Small business owners across the country have cried out that their firms are dying for lack of funds. They particularly lament their inability to access various loans and intervention funds created by the Federal Government for the sector.
Leaders of the business organisations gave this position at a media briefing in Lagos under the aegis of the Association of Small Business Owners of Nigeria.
They stated that none of their members had benefitted from such government support over the years.
Those at the briefing were representatives of the Nigerian Association of Small and Medium Enterprises, the Association of Micro Entrepreneurs of Nigeria and the National Association of Small Scale Industrialists.
Speaking through the National President, ASBON, Dr Femi Egbesola, the small business operators said even after they had submitted applications for the intervention funds and provided other things required, none of them had succeeded in accessing the funds.
He mentioned the N220bn intervention fund for SMEs initiated through the Central Bank of Nigeria in 2016 and the recent Agribusiness Small and Medium Enterprise Investment scheme.
He said with the latter, each MSME owner could access up to N10m from the intervention fund to boost their business, having satisfied prescribed requirements.
But the leader of the small business owners said having met all the requirements, none of their members that applied for loans last year December had been able to draw from the fund.
Egbesola said, “We have quite a series of government intervention loans fashioned towards the needs and in support of the SMEs. It is, however, sad to say that accessing them has been almost impossible even after meeting up with all the requirements, with its attendant cost and other resources.
“There was the N220bn intervention fund announced by the CBN for the sector in either 2015 or 2016, but none of members who applied had been able to benefit from the fund.
“ Now, we have another CBN intervention fund called the Agribusiness Small and Medium Enterprise Investment Scheme, in which each member of the SMEs can draw up to N10m loan to boost their business.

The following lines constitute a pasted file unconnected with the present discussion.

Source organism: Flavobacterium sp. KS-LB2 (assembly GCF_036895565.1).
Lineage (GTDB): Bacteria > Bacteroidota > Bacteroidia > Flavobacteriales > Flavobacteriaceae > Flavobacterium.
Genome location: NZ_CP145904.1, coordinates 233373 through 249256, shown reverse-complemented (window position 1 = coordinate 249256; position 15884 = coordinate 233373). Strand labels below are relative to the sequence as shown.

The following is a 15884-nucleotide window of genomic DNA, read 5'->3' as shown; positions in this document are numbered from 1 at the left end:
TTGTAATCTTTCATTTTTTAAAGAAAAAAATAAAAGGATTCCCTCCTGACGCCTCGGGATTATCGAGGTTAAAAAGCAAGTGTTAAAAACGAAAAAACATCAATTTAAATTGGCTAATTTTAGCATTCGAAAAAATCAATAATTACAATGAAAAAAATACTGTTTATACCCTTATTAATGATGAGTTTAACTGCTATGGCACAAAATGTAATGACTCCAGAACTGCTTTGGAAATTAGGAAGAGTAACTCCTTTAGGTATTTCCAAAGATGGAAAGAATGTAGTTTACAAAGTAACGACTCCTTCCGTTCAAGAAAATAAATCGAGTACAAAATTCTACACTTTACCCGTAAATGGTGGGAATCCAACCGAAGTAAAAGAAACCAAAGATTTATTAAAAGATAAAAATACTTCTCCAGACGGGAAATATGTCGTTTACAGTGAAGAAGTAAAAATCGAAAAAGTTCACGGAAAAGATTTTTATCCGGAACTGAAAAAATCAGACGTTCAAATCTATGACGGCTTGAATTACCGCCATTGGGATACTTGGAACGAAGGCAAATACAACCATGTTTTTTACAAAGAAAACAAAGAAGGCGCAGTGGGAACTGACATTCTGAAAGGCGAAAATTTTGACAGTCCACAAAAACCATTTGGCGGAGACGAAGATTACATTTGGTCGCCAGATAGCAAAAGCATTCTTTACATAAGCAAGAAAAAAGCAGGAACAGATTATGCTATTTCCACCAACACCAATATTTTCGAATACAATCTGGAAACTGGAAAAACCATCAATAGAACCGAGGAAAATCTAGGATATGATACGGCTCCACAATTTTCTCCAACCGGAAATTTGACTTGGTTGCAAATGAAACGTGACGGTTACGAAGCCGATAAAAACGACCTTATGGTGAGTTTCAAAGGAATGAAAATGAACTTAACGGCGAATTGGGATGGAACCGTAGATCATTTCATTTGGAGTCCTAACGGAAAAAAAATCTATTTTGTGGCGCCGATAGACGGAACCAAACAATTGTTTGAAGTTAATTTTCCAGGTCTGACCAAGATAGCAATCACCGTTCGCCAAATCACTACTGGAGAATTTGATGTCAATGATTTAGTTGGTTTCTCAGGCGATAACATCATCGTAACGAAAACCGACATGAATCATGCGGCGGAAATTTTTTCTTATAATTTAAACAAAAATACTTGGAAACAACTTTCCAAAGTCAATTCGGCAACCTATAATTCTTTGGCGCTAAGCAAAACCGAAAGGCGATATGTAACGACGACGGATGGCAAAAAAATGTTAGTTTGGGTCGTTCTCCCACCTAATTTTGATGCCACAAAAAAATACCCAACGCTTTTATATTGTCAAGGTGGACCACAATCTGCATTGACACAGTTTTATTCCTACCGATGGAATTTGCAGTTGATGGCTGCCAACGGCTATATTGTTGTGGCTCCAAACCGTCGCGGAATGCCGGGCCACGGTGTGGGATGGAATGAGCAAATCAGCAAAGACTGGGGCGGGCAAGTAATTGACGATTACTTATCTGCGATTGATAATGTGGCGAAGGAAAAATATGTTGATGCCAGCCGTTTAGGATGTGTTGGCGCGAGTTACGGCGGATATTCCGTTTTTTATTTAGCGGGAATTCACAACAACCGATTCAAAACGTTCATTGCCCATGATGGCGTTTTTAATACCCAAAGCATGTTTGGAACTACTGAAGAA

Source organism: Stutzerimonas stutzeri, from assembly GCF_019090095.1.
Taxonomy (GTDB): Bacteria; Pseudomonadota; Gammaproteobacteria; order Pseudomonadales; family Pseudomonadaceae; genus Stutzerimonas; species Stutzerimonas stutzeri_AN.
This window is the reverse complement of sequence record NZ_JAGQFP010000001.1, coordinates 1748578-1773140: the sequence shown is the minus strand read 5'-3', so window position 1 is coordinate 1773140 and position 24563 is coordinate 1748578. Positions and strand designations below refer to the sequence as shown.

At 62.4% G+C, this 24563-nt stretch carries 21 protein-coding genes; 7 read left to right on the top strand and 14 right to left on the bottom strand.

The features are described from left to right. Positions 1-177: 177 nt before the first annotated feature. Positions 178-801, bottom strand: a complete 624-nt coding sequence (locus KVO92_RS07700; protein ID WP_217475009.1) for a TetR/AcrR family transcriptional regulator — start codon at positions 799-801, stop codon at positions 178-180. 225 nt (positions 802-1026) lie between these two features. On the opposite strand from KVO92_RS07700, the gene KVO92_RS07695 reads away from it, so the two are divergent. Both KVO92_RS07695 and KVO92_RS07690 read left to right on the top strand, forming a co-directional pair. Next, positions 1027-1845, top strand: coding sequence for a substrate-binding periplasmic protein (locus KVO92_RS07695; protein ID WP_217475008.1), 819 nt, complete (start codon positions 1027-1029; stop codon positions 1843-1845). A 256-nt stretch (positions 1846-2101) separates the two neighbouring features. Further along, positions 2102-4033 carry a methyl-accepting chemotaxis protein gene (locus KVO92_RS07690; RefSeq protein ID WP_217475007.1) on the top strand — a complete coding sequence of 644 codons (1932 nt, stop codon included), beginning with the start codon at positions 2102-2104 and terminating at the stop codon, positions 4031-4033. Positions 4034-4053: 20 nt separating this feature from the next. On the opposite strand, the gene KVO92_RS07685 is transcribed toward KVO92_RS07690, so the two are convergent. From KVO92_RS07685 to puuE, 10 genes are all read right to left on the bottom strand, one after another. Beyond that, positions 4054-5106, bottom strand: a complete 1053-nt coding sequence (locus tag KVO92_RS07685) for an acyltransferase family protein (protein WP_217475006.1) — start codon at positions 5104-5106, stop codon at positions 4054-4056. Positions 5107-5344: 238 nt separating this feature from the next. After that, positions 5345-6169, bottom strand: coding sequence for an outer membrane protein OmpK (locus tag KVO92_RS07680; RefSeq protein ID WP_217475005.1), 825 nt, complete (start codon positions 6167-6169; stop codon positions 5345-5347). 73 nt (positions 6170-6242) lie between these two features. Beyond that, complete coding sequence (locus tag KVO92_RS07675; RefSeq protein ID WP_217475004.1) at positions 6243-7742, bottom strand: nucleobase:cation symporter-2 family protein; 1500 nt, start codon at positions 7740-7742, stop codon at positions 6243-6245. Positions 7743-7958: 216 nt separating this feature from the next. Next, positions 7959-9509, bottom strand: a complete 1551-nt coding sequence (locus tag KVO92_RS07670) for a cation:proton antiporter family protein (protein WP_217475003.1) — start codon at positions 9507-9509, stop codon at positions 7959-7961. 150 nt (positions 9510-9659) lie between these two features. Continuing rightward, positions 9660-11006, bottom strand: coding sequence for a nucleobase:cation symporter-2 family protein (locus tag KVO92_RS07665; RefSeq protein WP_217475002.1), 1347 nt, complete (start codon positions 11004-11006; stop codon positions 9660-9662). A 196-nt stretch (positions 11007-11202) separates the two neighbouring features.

“No fewer than 5,000 of our members had applied and submitted all the requirements. But since December 2018, they are yet to get any feedback. It is rather frustrating.
“We want the CBN to release the names of the SME owners who have benefitted from the scheme.”
The association also asked the government to jettison the idea of increasing the Value Added Tax from five per cent to 7.2 per cent, which was recently approved by the Federal Executive Council.
They said the government had hinged the decision to hike VAT on the claim that Nigeria charged the lowest VAT among the ECOWAS but it failed to mention that those countries had better living standards and their governments were supporting the SMEs.
Egbesola said, “Nigeria has one of the highest poverty rate in the world and an increase in a consumption tax like VAT would be a huge burden on the average Nigerian and the SMEs.
“To us in the MSME, the increment in VAT will shoot up the cost of doing business and force many of us to close shop. The increment will hurt small businesses more than ever envisaged.”
The association said there was no basis for such increment, because in Nigeria, business owners took care of their own electricity, funding and provision of infrastructure within the vicinity where they carried out their business.